From dawn to nightfall in picture-postcard Spain followed by a detour to Kastchei’s magic garden, the Philharmonia didn’t stint on local colour in its programme conducted by Pablo Heras-Casado. An excitable Firebird ballet followed a meticulous account of Manuel de Falla’s Nights in the Gardens of Spain, where the conductor was joined by fellow Spaniard Javier Perianes.

Pablo Heras-Casado © Fernando Sancho
Pablo Heras-Casado
© Fernando Sancho

Ravel’s Alborada del gracioso, from his set of piano pieces entitled Miroirs, was premiered by Catalan pianist Ricardo Viñes in 1906. Its Galician rhythms and strummed guitar effects cried out for orchestration and the composer, whose mother came from the Basque region, duly obliged in 1918. Spiky pizzicatos launched this jester’s morning song with a good deal of bravado, accompanied by plenty of Heras-Casado fist pumps. After a mournful bassoon interlude, the boisterous mood resumed, ending in a dramatic swirl of castanets.

From the Alborada’s exuberance we moved to something painted in far subtler shades. Manuel de Falla’s Nights in the Gardens of Spain was inspired by the playing of the same pianist who premiered the Ravel, although its first performance was given by José Cubiles at Madrid’s Teatro Real in 1915. It’s a curious work though, not a concerto and with few opportunities for glory for the pianist. Where Heras-Casado whipped up sultry orchestral excitement, Perianes’ balmy playing cooled the Spanish heat. De Falla depicts three nocturnal Andalucian landscapes – perfumed gardens, rippling fountains, Granada’s Moorish Alhambra palace. Nimble-fingered guitar imitations were neat and trim and Perianes’ caressing touch seemed to stroke marble statues lining the courtyard. The work meanders though, ending with a shrug that demands a flashy encore. Perianes obliged, Heras-Casado plonking himself down among the woodwind section to enjoy the fireworks. De Fallas’ Ritual Fire Dance from El amor brujo was stuffed with extravagant trills, sweeping glissandos and percussive, stamping rhythms. As Carmen asks Don José, “Où sont mes castagnettes?” If the Spanish Tourist Board required an advertising soundtrack, this was it.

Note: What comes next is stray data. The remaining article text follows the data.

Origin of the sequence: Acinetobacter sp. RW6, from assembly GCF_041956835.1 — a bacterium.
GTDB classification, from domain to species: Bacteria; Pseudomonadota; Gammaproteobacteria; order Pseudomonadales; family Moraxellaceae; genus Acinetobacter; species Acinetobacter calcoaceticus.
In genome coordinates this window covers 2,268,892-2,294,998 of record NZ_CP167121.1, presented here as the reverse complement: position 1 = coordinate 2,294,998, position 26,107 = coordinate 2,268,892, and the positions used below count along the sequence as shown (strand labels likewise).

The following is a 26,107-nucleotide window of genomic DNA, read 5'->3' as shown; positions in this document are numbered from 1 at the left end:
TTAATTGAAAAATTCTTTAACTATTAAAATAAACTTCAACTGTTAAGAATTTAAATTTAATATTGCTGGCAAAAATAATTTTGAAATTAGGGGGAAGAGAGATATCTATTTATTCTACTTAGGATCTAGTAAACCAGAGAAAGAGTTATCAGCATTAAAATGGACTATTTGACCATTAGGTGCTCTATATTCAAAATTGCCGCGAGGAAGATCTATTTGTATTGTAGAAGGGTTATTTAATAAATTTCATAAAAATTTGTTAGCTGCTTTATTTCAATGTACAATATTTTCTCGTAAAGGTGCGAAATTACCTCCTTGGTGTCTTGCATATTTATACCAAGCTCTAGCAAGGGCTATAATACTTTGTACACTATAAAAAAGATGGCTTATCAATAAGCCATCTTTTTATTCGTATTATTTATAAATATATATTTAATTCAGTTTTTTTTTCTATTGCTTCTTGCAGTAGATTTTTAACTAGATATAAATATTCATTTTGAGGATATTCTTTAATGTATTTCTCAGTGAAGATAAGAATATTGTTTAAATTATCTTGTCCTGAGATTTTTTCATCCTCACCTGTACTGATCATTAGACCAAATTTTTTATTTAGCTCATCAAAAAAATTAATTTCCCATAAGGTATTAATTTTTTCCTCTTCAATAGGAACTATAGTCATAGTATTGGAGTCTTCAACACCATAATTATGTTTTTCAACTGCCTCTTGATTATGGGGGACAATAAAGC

Javier Perianes © Josep Molina
Javier Perianes
© Josep Molina

The performance of The Firebird – the complete ballet rather than one of the suites – was packed with incident. Heras-Casado was unafraid to let the Philharmonia loose with Stravinsky’s palette, which is so evocative of the orchestration of his teacher, Rimsky-Korsakov. Subterranean basses and glassy violins evoked the evil Kastchei’s realm where the perky firebird, exceptionally bright-eyed here, comes to steal golden apples. Batonless, Heras-Casado’s hands seemed to be manipulating an invisible marionette to narrate the tale. There were times when the winds didn’t always gel – unsurprising when flutes, clarinets, bassoons and horns were all led by guest principals – and oboe lines were occasionally frayed, but Jennifer McLaren’s E flat clarinet squealed excitedly. This was a spry, purposeful account. The Khorovod (which uses the same folk tune that Rimsky-Korsakov used in his Sinfonietta) had Russian soul and the off-stage trumpets announcing Kastchei’s impending arrival were proclaimed from the balcony boxes. Heras-Casado detonated an explosive Infernal Dance, rattling xylophone and ripe brass doing fierce battle, before a somnolent bassoon (the excellent Todd Gibson-Cornish) purred in the Berceuse. The final hymn, well-paced, grew to an ecstatic climax to close an eventful programme in style.